Joseph Stiglitz has a must-read article in Vanity Fair “Of the 1%, by the 1%, for the 1%“. The article systematically deconstructs and debunks the many myths of inequality.
For example, you probably won’t find any politicians promoting the theory of “trickle-down economics” any more, and yet we are still furiously cutting taxes for the rich in order to “stimulate the economy”. It just doesn’t work. In fact, quite the opposite is true — as the rich have gotten richer, the economy is sinking faster. And America is quickly becoming like the third-world countries that we used to deride, with the richest 1% taking in a quarter of the nation’s income and controlling 40% of the nation’s wealth, the poor getting poorer, and the middle class all but dying out.
Ironically, as the economy gets worse, the bankers and rich investors who caused the Great Recession do not have to suffer the consequences. Instead, they give themselves large bonuses and get their taxes cut, while instead we punish teachers, cops, firemen, and the working classes.
But what is even more ironic is that the underlying argument for trickle-down economics — “a rising tide raises all boats” — is actually true, but in the opposite way that its proponents meant. Instead, a lowering tide lowers all boats, even those of the rich and privileged. A relative of mine is a social scientist, and her research shows that as income inequality increases it hurts everyone, even the rich whose income has gone up. By every measure — health, life expectancy, happiness, except for wealth — the rich do worse as the poor and middle class do worse.
In fact, there is a good argument that the rich even do worse economically. As inequality increases, the economy will get worse for everyone. Stiglitz argues it like this:
First, growing inequality is the flip side of something else: shrinking opportunity. Whenever we diminish equality of opportunity, it means that we are not using some of our most valuable assets—our people—in the most productive way possible. Second, many of the distortions that lead to inequality—such as those associated with monopoly power and preferential tax treatment for special interests—undermine the efficiency of the economy. This new inequality goes on to create new distortions, undermining efficiency even further. To give just one example, far too many of our most talented young people, seeing the astronomical rewards, have gone into finance rather than into fields that would lead to a more productive and healthy economy.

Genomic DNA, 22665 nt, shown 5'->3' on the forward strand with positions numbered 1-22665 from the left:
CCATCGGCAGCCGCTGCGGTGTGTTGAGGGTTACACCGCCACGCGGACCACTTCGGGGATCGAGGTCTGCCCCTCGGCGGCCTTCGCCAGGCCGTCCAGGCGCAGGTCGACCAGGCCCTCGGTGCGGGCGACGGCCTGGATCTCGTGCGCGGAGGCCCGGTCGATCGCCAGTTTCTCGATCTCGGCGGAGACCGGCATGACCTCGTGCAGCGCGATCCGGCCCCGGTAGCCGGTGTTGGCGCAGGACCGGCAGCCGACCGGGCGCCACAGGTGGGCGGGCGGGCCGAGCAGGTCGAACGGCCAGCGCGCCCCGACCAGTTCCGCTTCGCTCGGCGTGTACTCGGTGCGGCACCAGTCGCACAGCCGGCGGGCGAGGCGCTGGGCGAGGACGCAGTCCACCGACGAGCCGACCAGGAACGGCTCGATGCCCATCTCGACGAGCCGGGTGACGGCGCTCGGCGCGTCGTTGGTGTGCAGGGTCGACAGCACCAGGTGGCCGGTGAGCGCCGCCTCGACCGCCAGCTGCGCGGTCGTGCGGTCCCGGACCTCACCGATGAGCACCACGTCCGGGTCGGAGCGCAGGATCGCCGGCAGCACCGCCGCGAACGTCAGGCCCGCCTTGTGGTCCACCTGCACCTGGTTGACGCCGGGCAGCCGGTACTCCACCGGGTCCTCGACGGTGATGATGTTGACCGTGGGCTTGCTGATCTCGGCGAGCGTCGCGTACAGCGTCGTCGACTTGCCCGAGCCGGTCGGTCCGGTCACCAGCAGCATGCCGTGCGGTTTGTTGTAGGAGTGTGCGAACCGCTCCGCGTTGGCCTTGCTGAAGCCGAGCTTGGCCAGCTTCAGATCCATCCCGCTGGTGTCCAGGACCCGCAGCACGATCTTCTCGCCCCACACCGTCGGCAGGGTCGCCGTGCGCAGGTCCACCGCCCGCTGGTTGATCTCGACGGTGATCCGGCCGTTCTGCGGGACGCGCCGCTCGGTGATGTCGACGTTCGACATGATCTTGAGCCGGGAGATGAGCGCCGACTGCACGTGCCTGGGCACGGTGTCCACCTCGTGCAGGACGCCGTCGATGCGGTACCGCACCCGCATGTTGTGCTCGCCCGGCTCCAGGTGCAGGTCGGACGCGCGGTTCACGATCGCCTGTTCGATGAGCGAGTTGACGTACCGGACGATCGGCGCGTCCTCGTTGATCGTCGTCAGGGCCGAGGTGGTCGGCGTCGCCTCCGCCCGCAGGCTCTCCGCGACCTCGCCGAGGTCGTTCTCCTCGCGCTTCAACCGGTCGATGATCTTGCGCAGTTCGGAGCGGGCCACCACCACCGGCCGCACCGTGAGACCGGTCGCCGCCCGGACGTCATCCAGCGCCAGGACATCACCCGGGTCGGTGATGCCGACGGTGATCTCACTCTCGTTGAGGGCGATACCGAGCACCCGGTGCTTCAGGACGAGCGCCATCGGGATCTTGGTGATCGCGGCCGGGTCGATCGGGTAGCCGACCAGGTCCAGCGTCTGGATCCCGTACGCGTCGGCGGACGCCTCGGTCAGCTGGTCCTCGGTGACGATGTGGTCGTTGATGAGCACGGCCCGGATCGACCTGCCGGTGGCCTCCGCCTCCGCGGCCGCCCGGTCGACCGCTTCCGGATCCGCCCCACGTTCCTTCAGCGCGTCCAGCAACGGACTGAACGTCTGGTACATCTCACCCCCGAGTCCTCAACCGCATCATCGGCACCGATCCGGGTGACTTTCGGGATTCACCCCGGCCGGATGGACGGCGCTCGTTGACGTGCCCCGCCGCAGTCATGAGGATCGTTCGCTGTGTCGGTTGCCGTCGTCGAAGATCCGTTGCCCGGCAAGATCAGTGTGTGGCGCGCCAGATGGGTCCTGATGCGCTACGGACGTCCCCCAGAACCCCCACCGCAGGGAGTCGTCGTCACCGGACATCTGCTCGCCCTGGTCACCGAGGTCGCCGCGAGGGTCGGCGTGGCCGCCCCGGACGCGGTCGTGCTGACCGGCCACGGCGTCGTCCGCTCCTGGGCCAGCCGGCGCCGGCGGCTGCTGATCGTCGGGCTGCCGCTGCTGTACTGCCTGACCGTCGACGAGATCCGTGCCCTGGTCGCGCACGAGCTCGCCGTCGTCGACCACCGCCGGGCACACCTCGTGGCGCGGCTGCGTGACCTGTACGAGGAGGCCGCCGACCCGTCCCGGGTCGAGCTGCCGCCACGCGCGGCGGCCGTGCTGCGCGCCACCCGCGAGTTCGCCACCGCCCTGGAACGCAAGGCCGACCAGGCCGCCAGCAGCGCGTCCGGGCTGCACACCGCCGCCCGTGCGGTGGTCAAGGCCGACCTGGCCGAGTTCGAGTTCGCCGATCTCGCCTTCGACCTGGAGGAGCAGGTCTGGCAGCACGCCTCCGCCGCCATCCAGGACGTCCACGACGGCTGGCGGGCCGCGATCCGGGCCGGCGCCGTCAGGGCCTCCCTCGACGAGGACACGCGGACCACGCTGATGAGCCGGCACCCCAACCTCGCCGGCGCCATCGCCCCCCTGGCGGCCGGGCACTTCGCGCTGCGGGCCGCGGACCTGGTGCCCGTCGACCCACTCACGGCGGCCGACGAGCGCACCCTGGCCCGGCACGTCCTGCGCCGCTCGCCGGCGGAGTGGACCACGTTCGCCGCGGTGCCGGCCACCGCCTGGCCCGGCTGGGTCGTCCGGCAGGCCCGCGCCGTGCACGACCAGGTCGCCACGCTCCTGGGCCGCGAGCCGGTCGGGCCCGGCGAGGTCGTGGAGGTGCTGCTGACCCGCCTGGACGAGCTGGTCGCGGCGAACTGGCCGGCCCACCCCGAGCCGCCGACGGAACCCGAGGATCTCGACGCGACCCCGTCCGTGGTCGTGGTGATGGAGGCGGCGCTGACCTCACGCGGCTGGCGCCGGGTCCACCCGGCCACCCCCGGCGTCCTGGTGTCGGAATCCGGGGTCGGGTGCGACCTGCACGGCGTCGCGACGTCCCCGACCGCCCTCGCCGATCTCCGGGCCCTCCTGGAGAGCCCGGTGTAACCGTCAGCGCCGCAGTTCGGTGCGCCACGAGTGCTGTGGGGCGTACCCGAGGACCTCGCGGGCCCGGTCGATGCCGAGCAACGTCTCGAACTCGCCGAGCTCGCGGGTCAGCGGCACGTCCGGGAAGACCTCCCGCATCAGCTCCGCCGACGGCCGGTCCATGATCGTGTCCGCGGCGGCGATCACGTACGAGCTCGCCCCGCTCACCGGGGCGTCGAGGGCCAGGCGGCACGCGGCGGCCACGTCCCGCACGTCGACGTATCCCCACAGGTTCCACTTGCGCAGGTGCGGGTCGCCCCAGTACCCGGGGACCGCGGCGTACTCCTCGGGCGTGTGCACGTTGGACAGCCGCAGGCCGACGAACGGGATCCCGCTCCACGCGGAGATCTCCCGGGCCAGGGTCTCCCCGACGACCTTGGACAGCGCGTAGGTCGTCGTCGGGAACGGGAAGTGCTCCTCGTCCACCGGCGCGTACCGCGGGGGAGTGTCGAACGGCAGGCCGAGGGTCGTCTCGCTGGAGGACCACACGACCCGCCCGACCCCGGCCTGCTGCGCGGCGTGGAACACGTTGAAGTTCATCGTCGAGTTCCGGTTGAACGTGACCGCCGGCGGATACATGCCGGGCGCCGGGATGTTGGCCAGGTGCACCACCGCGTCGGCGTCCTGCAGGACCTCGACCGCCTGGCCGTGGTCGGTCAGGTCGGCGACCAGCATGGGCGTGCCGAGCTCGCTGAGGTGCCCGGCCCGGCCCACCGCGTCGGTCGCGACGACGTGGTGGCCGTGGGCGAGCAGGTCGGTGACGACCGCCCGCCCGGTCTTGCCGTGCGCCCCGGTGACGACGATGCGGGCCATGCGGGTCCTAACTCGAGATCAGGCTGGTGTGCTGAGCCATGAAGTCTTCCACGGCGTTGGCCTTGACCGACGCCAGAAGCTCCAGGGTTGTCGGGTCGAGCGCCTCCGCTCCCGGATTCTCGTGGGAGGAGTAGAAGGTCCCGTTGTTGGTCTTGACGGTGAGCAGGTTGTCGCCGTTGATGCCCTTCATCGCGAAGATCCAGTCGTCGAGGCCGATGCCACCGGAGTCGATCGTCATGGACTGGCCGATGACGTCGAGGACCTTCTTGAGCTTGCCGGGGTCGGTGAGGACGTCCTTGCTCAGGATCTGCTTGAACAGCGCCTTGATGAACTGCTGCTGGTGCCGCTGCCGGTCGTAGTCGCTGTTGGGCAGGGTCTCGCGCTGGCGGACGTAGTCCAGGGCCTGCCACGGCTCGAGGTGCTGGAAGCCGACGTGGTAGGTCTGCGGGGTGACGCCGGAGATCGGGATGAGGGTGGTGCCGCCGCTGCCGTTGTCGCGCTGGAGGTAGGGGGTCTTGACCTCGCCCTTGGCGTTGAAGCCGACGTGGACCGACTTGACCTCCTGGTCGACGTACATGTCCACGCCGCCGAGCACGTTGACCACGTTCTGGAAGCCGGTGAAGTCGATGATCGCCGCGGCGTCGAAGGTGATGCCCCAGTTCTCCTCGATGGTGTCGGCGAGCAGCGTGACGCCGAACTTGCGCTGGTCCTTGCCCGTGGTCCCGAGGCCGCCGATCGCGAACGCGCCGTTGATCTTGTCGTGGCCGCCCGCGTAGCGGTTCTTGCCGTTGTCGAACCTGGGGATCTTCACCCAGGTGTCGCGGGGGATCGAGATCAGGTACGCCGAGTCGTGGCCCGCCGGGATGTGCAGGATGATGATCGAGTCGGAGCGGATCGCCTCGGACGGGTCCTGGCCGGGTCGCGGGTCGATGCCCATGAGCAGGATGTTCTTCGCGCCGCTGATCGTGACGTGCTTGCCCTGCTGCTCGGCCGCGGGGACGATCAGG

Third, and perhaps most important, a modern economy requires “collective action”—it needs government to invest in infrastructure, education, and technology. The United States and the world have benefited greatly from government-sponsored research that led to the Internet, to advances in public health, and so on. But America has long suffered from an under-investment in infrastructure (look at the condition of our highways and bridges, our railroads and airports), in basic research, and in education at all levels. Further cutbacks in these areas lie ahead.
None of this should come as a surprise—it is simply what happens when a society’s wealth distribution becomes lopsided. The more divided a society becomes in terms of wealth, the more reluctant the wealthy become to spend money on common needs. The rich don’t need to rely on government for parks or education or medical care or personal security—they can buy all these things for themselves. In the process, they become more distant from ordinary people, losing whatever empathy they may once have had. They also worry about strong government—one that could use its powers to adjust the balance, take some of their wealth, and invest it for the common good. The top 1 percent may complain about the kind of government we have in America, but in truth they like it just fine: too gridlocked to re-distribute, too divided to do anything but lower taxes.
Gridlock is a excellent metaphor for more than just our current government. Everyone has experienced actual gridlock in traffic — where people entering an intersection in order to get through it before the light turns red get caught in the intersection, and end up blocking the traffic coming from the cross street. As long as you take the greedy view and try to more forward as much as possible, all traffic will get blocked and nobody will get anywhere.
But if you think about it for a moment, you realize that if you just hold back a bit and let that cross-traffic get through, then everyone — including you — will benefit. Some people, like Warren Buffett and Bill Gates, have already figured this out. When the rich pay their fair share and we have good schools and good infrastructure, then everyone does better. The economy improves for all, even the rich. When will the rest of us become enlightened?